The oil-rich state of Abu Dhabi has officially opened the world’s largest concentrated solar power plant. – TheNationalNewspaper
The world of solar energy is one of the most vibrant energy production technology on the horizon. The reason is simple, it’s a green technology, providing power without any of the current side effects of coal burning or other methods used today. As such, it’s not surprising that many companies are trying to get solar energy production to be more efficient, and putting a lot of thought into manufacturing models. It seems now that Twin Creek, a small company in California, found a way to reduce the code of producing solar cells by almost half, and create these cells to be flexible, which would allow them to be integrated into buildings without the need to find perfect angles.
The basic problem with solar cell production is that when a silicon wafer is created in order to create the solar cells, it’s hard to get it thin enough. The current limit is around 200 microns, under which the silicon sheet starts to brittle. But now, Twin Creek has developed a new manufacturing technology, and a new machine that can create these wafers to be around 20 microns. The process uses hydrogen protons which get sent against the sheet of pure silicon, and creates bubbles which helps peel off sheets off of the material, without causing problems. The method isn’t new, and has been observed before, but the production of solar cells presented unique challenges that hadn’t been overcome before. By using modern engineering and technologies developed in-house, the company managed to create a brand new type of solar cells, and the whole process saves money on the material cost, which means the resulting solar cell costs just 50 cents instead of 85 cents.
Hyperion, the name of the machine producing these new cells, is being evaluated now by several leading solar manufacturers, and CEO Siva Sivaram is confident that it will enter production next year. The company is filled with experienced engineered, and backed by a $93 million investment from Crosslink Capital, Benchmark Capital, Artis, DAG Ventures, and a Taiwanese funding group, along with $30 million from the state of Mississippi, where they built a demonstration plant. If the machine is adopted by manufacturers, it would make solar energy much cheaper to install, often times going lower than current power consumption, which could be a breakthrough for getting a lot of people and businesses to adopt a green technology. The initial investment to actually buy the machines still involves millions of dollars, and it’s unsure yet how many manufacturers will be ready to take the jump.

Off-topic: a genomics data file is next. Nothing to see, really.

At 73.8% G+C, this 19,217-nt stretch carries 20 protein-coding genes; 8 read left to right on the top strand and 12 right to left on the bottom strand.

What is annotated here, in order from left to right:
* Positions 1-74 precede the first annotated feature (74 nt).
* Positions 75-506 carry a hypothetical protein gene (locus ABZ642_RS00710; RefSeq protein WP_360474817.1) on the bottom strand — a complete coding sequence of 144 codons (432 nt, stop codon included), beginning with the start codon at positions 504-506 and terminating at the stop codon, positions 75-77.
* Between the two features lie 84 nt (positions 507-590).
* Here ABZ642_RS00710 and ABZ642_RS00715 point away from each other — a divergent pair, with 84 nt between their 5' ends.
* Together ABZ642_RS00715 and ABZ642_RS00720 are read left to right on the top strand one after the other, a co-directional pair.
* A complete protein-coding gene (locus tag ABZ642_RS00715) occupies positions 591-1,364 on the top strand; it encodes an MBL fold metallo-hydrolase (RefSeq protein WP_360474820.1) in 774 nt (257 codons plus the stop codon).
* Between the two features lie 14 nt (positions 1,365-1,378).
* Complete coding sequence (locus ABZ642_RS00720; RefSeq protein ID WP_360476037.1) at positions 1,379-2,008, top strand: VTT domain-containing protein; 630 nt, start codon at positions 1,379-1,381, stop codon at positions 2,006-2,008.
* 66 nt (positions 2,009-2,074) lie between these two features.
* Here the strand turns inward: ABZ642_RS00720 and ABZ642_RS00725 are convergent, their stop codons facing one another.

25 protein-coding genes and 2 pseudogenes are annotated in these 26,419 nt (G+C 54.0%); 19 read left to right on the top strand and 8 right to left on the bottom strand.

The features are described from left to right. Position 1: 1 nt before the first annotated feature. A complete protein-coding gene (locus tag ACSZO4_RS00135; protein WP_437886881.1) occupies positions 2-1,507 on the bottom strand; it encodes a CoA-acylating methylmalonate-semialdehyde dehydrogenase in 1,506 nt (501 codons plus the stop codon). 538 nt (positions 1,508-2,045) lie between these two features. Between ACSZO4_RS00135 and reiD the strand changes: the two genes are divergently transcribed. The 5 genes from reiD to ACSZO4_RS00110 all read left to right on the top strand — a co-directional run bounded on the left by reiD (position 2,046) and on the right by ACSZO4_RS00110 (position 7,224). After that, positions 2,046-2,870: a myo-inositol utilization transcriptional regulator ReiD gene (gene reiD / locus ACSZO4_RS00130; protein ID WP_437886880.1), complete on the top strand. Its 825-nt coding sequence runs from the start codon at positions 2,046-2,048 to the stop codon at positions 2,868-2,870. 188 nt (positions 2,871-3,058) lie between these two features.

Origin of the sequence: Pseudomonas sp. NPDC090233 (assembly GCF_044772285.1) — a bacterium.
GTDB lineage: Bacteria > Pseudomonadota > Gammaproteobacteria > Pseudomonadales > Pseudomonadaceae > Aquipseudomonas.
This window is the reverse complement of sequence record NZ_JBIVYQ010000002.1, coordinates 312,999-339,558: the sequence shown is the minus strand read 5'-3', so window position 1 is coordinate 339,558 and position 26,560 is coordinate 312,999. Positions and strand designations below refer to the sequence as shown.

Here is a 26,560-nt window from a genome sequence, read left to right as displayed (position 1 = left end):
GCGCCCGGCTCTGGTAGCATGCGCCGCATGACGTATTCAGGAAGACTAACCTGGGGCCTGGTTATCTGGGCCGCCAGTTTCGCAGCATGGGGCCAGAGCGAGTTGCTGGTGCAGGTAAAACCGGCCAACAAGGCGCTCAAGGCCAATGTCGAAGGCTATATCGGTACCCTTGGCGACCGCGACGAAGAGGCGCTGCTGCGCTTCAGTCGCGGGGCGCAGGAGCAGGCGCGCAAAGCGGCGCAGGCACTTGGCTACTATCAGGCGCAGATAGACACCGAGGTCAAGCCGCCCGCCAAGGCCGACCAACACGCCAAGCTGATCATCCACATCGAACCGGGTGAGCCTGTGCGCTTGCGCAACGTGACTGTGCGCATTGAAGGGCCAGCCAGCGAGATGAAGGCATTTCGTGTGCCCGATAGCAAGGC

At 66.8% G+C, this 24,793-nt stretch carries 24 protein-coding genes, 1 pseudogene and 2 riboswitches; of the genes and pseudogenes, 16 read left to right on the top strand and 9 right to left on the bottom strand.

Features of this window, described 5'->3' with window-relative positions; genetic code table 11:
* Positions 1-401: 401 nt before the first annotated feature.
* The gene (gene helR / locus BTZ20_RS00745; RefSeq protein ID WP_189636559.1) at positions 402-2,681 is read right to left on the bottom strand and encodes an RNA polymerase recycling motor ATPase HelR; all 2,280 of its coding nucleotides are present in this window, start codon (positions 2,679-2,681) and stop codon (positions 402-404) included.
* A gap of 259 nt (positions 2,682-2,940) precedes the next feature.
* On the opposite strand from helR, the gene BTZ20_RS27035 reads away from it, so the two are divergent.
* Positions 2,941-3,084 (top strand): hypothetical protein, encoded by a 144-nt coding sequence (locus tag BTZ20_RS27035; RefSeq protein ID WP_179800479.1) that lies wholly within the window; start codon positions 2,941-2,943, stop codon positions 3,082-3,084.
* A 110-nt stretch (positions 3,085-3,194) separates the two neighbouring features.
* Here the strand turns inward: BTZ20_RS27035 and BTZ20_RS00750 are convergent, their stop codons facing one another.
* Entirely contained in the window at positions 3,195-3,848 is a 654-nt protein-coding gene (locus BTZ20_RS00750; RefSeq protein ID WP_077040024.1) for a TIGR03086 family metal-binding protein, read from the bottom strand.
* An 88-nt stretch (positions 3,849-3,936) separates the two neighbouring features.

Whether this advancement is what’s needed to get governments and organizations to embrace solar power fully or not, there’s no question that scientists around the world believe that humankind needs to move to cleaner, more renewable energy models, instead of relying on things like gas, petrol and coal. Technology breakthroughs like this certainly help move the world in the right direction, and make solar energy a more attractive proposition for boards and caucuses around the world.
There’s no question that our current energy sources aren’t sustainable. The scientists have sounded the alarm years ago now, and politicians along with businesses are slowly starting to catch up. Still, the transition to renewable energy sources is happening, and now new numbers from 2011 show that renewable energy deals hit a record high during this past year. These figures show some interesting improvement in how companies are rapidly switching around and adopting strategies that ensure new constructions and new projects use renewable energy.
According to the numbers that came out, global renewable energy deals climbed around 40% to a high of $53.5 billion last year, from $38.2 billion in 2010. This is a surprising amount, showing that more conversions were done than ever before. These figures include both solar and wind, as well as energy efficiency by those firms. It shows that spending has gone up, which may be due to several factors. Of course the realization that they can’t rely on gas and oil for much longer, but also the global economy slowly returning to normal levels, after a long depression, may contribute in this type of trading becoming more popular, and with more money spent. Often, new installations require these types of deals in order to get the needed solar arrays or turbines, since the fields are still pretty young.
This is all proof that the renewable market is maturing. What’s the future looking like? Last year, one in three deals were for solar energy, and with prices going down in the equipment needed to produce that type of energy, it’s likely that we’ll see that particular source take a more central role. However, not everything is looking green. China right now is having a lot of over production problems, and many factories are being left at overcapacity, which will reduce the cost of traditional energy, making renewable energy less attractive financially. It remains to be seen whether the companies that have been making a concrete effort to go into renewable sources will keep doing that when the financial situation changes, and it becomes much more economical again, at least for a certain time, to go with what China has to offer.
Overall, there’s no doubt that the renewable energy market will keep growing, and as such these numbers will keep going up. The only question now is how fast, and whether it will be enough to save the few natural resources we do have on the planet. Solar energy in particular will certainly prove a pivotal role in the way we produce and consume energy throughout the world, and the civilized countries will likely have to lead the way for the others to follow.